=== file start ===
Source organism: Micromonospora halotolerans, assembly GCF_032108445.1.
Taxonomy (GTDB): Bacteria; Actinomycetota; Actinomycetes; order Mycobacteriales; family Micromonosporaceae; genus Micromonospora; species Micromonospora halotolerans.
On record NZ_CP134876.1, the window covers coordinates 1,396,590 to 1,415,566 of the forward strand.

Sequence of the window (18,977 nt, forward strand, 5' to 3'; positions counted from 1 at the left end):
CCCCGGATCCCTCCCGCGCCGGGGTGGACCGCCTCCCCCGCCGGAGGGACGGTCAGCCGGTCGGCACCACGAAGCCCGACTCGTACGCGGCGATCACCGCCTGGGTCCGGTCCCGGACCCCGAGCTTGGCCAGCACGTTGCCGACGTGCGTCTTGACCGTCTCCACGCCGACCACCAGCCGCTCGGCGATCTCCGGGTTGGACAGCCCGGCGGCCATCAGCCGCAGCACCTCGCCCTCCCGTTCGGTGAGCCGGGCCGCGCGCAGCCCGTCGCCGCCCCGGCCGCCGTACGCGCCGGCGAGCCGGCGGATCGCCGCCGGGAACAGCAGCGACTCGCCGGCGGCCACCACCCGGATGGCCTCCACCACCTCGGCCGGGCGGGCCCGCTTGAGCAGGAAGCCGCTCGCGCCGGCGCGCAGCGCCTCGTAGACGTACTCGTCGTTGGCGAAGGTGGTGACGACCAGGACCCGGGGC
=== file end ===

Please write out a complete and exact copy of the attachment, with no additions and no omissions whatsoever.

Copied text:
Source organism: Micromonospora halotolerans, assembly GCF_032108445.1.
Taxonomy (GTDB): Bacteria; Actinomycetota; Actinomycetes; order Mycobacteriales; family Micromonosporaceae; genus Micromonospora; species Micromonospora halotolerans.
On record NZ_CP134876.1, the window covers coordinates 1,396,590 to 1,415,566 of the forward strand.

Sequence of the window (18,977 nt, forward strand, 5' to 3'; positions counted from 1 at the left end):
CCCCGGATCCCTCCCGCGCCGGGGTGGACCGCCTCCCCCGCCGGAGGGACGGTCAGCCGGTCGGCACCACGAAGCCCGACTCGTACGCGGCGATCACCGCCTGGGTCCGGTCCCGGACCCCGAGCTTGGCCAGCACGTTGCCGACGTGCGTCTTGACCGTCTCCACGCCGACCACCAGCCGCTCGGCGATCTCCGGGTTGGACAGCCCGGCGGCCATCAGCCGCAGCACCTCGCCCTCCCGTTCGGTGAGCCGGGCCGCGCGCAGCCCGTCGCCGCCCCGGCCGCCGTACGCGCCGGCGAGCCGGCGGATCGCCGCCGGGAACAGCAGCGACTCGCCGGCGGCCACCACCCGGATGGCCTCCACCACCTCGGCCGGGCGGGCCCGCTTGAGCAGGAAGCCGCTCGCGCCGGCGCGCAGCGCCTCGTAGACGTACTCGTCGTTGGCGAAGGTGGTGACGACCAGGACCCGGGGC